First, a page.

Hay fever
RAG rating
Document type
Patient information
Hertfordshire and West Essex ICB
Output type
Pharmacy / Prescribing

Hay fever

Hay fever 

This information sheet explains some changes to how you can obtain treatments to relieve the symptoms of hay fever. These changes have been made by Hertfordshire and West Essex Integrated Care Board (HWE ICB), the NHS organisation that plans and pays for health services in Hertfordshire and West Essex and is supported by NHS England.

What is hay fever and what causes it?

Hay fever (also known as seasonal allergic rhinitis) is a common condition which affects around 1 in 5 people in the UK and usually occurs during the spring or summer. It is caused when the body overreacts to substances (allergens) such as pollen from grass or flowers. This leads to symptoms such as sneezing, itchy eyes, runny or a blocked nose, itchy throat, and fatigue

The severity of symptoms can vary from person to person; some can manage their condition by avoiding triggers and others may need medication to manage their symptoms, such as steroid nose sprays, antihistamine tablets and eye drops. Symptoms often lessen over the years. Some people suffer symptoms all year round; this is called perennial allergic rhinitis.

General advice to avoid triggers?

  • Keep house and car windows closed, especially when the pollen counts are high (early morning between 7am to 9am and evenings between 5pm and 7pm).
  • Avoid large grassy areas, woodland, cutting the grass, pollutants, and car fumes.
  • Wear wrap-around sunglasses.
  • When you return home from outside wash your hands, face, hair, rinse your eyes and change your clothes.
  • If possible, stay indoors when the pollen count is high.
  • Use petroleum jelly inside your nose to block inhalation of pollen.
  • Keep your house clean and wear a mask and glasses when doing housework.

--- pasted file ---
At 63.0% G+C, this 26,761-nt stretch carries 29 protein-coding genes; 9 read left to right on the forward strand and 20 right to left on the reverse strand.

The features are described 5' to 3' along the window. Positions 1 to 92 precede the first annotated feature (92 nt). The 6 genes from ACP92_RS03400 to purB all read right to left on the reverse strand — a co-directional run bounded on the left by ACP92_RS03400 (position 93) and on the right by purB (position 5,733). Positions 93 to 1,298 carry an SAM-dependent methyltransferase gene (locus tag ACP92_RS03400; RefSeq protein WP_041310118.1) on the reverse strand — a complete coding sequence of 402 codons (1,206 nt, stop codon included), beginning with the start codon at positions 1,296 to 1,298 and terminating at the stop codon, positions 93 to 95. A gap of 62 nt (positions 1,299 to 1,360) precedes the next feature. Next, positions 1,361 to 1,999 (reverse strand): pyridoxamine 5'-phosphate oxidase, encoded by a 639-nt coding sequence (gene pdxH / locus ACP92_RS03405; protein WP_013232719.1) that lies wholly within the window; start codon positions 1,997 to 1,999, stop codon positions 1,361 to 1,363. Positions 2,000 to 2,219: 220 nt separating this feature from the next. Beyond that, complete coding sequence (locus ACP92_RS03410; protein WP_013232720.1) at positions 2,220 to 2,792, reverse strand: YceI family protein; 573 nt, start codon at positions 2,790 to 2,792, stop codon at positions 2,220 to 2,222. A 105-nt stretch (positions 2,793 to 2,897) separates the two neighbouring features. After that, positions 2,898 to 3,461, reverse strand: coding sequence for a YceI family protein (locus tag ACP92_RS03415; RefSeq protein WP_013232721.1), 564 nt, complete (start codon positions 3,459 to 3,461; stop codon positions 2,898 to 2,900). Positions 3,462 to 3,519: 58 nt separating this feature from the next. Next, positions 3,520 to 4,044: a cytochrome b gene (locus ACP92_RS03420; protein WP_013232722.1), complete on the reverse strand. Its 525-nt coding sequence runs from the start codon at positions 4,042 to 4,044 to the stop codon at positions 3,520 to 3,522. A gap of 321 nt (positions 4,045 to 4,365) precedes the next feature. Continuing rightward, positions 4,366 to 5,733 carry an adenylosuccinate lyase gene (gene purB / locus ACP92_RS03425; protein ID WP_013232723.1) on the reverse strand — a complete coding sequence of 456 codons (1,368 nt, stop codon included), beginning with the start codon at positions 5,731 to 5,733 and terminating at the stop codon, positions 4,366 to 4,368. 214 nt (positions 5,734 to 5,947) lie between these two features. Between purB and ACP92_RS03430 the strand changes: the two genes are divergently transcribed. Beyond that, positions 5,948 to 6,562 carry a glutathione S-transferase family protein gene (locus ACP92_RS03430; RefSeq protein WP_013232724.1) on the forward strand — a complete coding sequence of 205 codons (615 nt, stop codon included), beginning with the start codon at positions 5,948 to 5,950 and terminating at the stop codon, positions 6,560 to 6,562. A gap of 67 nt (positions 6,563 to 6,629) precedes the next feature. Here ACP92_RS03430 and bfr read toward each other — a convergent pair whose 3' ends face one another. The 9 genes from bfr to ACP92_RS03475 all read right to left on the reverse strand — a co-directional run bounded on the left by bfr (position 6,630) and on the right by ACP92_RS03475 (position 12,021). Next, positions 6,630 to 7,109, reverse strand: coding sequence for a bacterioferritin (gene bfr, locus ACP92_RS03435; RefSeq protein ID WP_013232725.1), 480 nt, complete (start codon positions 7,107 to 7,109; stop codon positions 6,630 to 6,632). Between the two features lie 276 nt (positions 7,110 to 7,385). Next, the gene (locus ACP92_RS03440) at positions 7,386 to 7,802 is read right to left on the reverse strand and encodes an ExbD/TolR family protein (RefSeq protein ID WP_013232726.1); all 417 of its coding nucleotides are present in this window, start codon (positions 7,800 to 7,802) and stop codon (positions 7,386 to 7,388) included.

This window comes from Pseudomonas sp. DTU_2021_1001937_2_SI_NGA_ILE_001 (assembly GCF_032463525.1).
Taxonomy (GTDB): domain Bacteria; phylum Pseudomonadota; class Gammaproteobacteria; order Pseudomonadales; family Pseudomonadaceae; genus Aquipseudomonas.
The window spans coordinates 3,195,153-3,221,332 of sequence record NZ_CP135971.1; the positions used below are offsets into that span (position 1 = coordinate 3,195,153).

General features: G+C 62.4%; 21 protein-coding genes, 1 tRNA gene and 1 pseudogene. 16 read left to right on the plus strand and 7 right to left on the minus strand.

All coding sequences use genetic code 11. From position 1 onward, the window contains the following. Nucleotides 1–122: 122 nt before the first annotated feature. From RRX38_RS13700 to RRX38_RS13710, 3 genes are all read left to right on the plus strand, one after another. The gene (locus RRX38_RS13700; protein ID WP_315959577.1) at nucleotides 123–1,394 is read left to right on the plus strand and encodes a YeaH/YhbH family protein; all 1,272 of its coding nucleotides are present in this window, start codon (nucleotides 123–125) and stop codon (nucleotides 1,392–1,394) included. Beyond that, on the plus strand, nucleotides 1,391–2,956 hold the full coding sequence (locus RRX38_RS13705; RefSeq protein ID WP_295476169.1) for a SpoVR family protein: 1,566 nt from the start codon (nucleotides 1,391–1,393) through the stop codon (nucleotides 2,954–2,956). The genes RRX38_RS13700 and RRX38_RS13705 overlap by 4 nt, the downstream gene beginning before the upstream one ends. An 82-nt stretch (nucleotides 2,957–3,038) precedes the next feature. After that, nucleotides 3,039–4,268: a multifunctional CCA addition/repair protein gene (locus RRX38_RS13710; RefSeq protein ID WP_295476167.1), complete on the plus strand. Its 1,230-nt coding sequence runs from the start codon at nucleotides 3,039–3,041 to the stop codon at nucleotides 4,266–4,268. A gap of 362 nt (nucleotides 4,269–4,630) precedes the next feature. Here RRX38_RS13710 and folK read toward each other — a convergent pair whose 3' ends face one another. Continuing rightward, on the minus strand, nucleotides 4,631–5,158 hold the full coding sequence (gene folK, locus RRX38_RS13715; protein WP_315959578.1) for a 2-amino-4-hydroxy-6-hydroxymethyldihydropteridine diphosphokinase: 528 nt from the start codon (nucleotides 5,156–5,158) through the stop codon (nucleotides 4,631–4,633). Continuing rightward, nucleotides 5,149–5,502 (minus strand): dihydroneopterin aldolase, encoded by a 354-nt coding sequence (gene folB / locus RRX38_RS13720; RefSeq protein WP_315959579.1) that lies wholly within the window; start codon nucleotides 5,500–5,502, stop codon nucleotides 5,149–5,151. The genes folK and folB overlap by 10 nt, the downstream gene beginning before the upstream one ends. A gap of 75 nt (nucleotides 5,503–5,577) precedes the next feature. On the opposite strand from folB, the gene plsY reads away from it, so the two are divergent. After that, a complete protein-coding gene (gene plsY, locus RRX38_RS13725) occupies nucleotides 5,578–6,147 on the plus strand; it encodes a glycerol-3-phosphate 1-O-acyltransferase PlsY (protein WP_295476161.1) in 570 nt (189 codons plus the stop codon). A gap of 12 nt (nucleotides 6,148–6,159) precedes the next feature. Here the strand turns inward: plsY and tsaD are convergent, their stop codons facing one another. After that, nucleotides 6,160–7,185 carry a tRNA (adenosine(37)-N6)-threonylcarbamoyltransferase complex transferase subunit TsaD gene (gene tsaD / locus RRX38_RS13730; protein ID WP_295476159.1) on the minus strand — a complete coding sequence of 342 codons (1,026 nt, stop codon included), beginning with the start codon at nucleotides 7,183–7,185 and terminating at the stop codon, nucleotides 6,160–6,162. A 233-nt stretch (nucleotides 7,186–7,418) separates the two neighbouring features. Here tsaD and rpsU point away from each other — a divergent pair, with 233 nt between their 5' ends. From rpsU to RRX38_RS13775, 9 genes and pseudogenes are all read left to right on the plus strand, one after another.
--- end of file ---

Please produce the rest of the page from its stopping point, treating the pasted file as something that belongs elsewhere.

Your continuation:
• Don’t dry washing outside to avoid pollen sticking to your clothes.
  • Consider buying a pollen filter for the air vents in the car.

What changes have been made and how will this affect me?

HWE ICB is no longer funding prescriptions on the local NHS for products that treat short-term hay fever symptoms.

If you are experiencing common seasonal hay fever symptoms, you should no longer go to your GP to get a prescription. Instead, you should seek support from a pharmacist and/or buy over the counter (OTC) medication to treat your symptoms from a local pharmacy or supermarket.

Your local pharmacists are qualified to provide safe medical advice. They will be able to advise you on the most appropriate treatment for your symptoms and can also suggest other non-medicated ways of controlling your condition. They will also be able to advise when you do actually need to see a doctor for your symptoms. You can also visit:

You should see your GP if you experience wheezing, breathlessness / tightness in the chest, are pregnant / breastfeeding, or if your symptoms are not relieved by OTC treatments in combination with measures to reduce your exposure to pollen.

Why has this change been made?

The local NHS is under pressure to make sure resources are shared fairly amongst the local population. This is a difficult balance to achieve, but there is a wide range of OTC medicines available to treat hay fever in pharmacies and supermarkets, which makes them readily accessible for patients to purchase without needing to see a GP. These medicines are often cheaper than medicines on prescription.

Version number
Developed by
Approved by
Date approved / updated
May 2023
Review date
The recommendation is based upon the evidence available at the time of publication. This recommendation will be reviewed upon request in the light of new evidence becoming available.
Superseded version